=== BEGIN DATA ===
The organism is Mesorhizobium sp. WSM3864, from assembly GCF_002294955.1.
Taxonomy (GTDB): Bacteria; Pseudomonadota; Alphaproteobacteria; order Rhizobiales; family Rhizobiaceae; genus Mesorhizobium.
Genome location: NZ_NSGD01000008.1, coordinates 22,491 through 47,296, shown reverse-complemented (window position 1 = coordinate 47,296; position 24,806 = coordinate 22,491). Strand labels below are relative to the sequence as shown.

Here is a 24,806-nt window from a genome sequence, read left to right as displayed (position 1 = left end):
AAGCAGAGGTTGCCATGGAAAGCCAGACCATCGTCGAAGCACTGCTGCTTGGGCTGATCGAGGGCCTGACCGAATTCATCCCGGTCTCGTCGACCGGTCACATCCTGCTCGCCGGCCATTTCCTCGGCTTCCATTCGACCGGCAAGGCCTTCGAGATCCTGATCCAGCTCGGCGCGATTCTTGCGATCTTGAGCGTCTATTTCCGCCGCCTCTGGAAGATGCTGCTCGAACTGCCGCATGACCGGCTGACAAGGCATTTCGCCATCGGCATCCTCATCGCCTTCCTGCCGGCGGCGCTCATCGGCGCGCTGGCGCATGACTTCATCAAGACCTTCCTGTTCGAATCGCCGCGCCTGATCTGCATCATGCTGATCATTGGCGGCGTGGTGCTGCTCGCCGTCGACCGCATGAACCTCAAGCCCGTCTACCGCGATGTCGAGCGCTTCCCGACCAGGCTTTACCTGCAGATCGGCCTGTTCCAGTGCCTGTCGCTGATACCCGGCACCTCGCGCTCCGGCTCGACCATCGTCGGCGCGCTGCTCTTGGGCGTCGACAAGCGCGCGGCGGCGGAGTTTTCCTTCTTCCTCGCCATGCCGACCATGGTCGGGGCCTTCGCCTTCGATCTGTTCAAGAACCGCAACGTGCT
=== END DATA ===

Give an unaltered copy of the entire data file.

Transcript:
The organism is Mesorhizobium sp. WSM3864, from assembly GCF_002294955.1.
Taxonomy (GTDB): Bacteria; Pseudomonadota; Alphaproteobacteria; order Rhizobiales; family Rhizobiaceae; genus Mesorhizobium.
Genome location: NZ_NSGD01000008.1, coordinates 22,491 through 47,296, shown reverse-complemented (window position 1 = coordinate 47,296; position 24,806 = coordinate 22,491). Strand labels below are relative to the sequence as shown.

Here is a 24,806-nt window from a genome sequence, read left to right as displayed (position 1 = left end):
AAGCAGAGGTTGCCATGGAAAGCCAGACCATCGTCGAAGCACTGCTGCTTGGGCTGATCGAGGGCCTGACCGAATTCATCCCGGTCTCGTCGACCGGTCACATCCTGCTCGCCGGCCATTTCCTCGGCTTCCATTCGACCGGCAAGGCCTTCGAGATCCTGATCCAGCTCGGCGCGATTCTTGCGATCTTGAGCGTCTATTTCCGCCGCCTCTGGAAGATGCTGCTCGAACTGCCGCATGACCGGCTGACAAGGCATTTCGCCATCGGCATCCTCATCGCCTTCCTGCCGGCGGCGCTCATCGGCGCGCTGGCGCATGACTTCATCAAGACCTTCCTGTTCGAATCGCCGCGCCTGATCTGCATCATGCTGATCATTGGCGGCGTGGTGCTGCTCGCCGTCGACCGCATGAACCTCAAGCCCGTCTACCGCGATGTCGAGCGCTTCCCGACCAGGCTTTACCTGCAGATCGGCCTGTTCCAGTGCCTGTCGCTGATACCCGGCACCTCGCGCTCCGGCTCGACCATCGTCGGCGCGCTGCTCTTGGGCGTCGACAAGCGCGCGGCGGCGGAGTTTTCCTTCTTCCTCGCCATGCCGACCATGGTCGGGGCCTTCGCCTTCGATCTGTTCAAGAACCGCAACGTGCT